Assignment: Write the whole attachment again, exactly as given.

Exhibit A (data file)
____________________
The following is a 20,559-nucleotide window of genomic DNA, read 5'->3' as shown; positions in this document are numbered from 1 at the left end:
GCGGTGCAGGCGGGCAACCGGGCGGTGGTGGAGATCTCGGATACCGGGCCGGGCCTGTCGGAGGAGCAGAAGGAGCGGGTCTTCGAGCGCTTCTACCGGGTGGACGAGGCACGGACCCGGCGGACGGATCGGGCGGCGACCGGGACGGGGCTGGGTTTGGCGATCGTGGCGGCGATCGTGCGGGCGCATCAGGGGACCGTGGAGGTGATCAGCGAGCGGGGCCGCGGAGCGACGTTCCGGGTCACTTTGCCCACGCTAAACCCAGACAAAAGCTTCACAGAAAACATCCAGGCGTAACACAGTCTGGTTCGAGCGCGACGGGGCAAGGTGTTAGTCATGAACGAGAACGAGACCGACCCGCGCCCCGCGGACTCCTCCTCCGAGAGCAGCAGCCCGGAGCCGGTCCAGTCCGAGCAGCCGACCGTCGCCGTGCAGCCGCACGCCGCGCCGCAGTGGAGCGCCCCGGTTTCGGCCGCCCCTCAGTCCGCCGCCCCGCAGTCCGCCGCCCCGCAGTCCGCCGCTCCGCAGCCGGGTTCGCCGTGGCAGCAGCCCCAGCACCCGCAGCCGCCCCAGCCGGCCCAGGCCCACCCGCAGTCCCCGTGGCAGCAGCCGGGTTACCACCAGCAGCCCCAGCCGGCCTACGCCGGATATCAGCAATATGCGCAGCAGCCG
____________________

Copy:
The following is a 20,559-nucleotide window of genomic DNA, read 5'->3' as shown; positions in this document are numbered from 1 at the left end:
GCGGTGCAGGCGGGCAACCGGGCGGTGGTGGAGATCTCGGATACCGGGCCGGGCCTGTCGGAGGAGCAGAAGGAGCGGGTCTTCGAGCGCTTCTACCGGGTGGACGAGGCACGGACCCGGCGGACGGATCGGGCGGCGACCGGGACGGGGCTGGGTTTGGCGATCGTGGCGGCGATCGTGCGGGCGCATCAGGGGACCGTGGAGGTGATCAGCGAGCGGGGCCGCGGAGCGACGTTCCGGGTCACTTTGCCCACGCTAAACCCAGACAAAAGCTTCACAGAAAACATCCAGGCGTAACACAGTCTGGTTCGAGCGCGACGGGGCAAGGTGTTAGTCATGAACGAGAACGAGACCGACCCGCGCCCCGCGGACTCCTCCTCCGAGAGCAGCAGCCCGGAGCCGGTCCAGTCCGAGCAGCCGACCGTCGCCGTGCAGCCGCACGCCGCGCCGCAGTGGAGCGCCCCGGTTTCGGCCGCCCCTCAGTCCGCCGCCCCGCAGTCCGCCGCCCCGCAGTCCGCCGCTCCGCAGCCGGGTTCGCCGTGGCAGCAGCCCCAGCACCCGCAGCCGCCCCAGCCGGCCCAGGCCCACCCGCAGTCCCCGTGGCAGCAGCCGGGTTACCACCAGCAGCCCCAGCCGGCCTACGCCGGATATCAGCAATATGCGCAGCAGCCG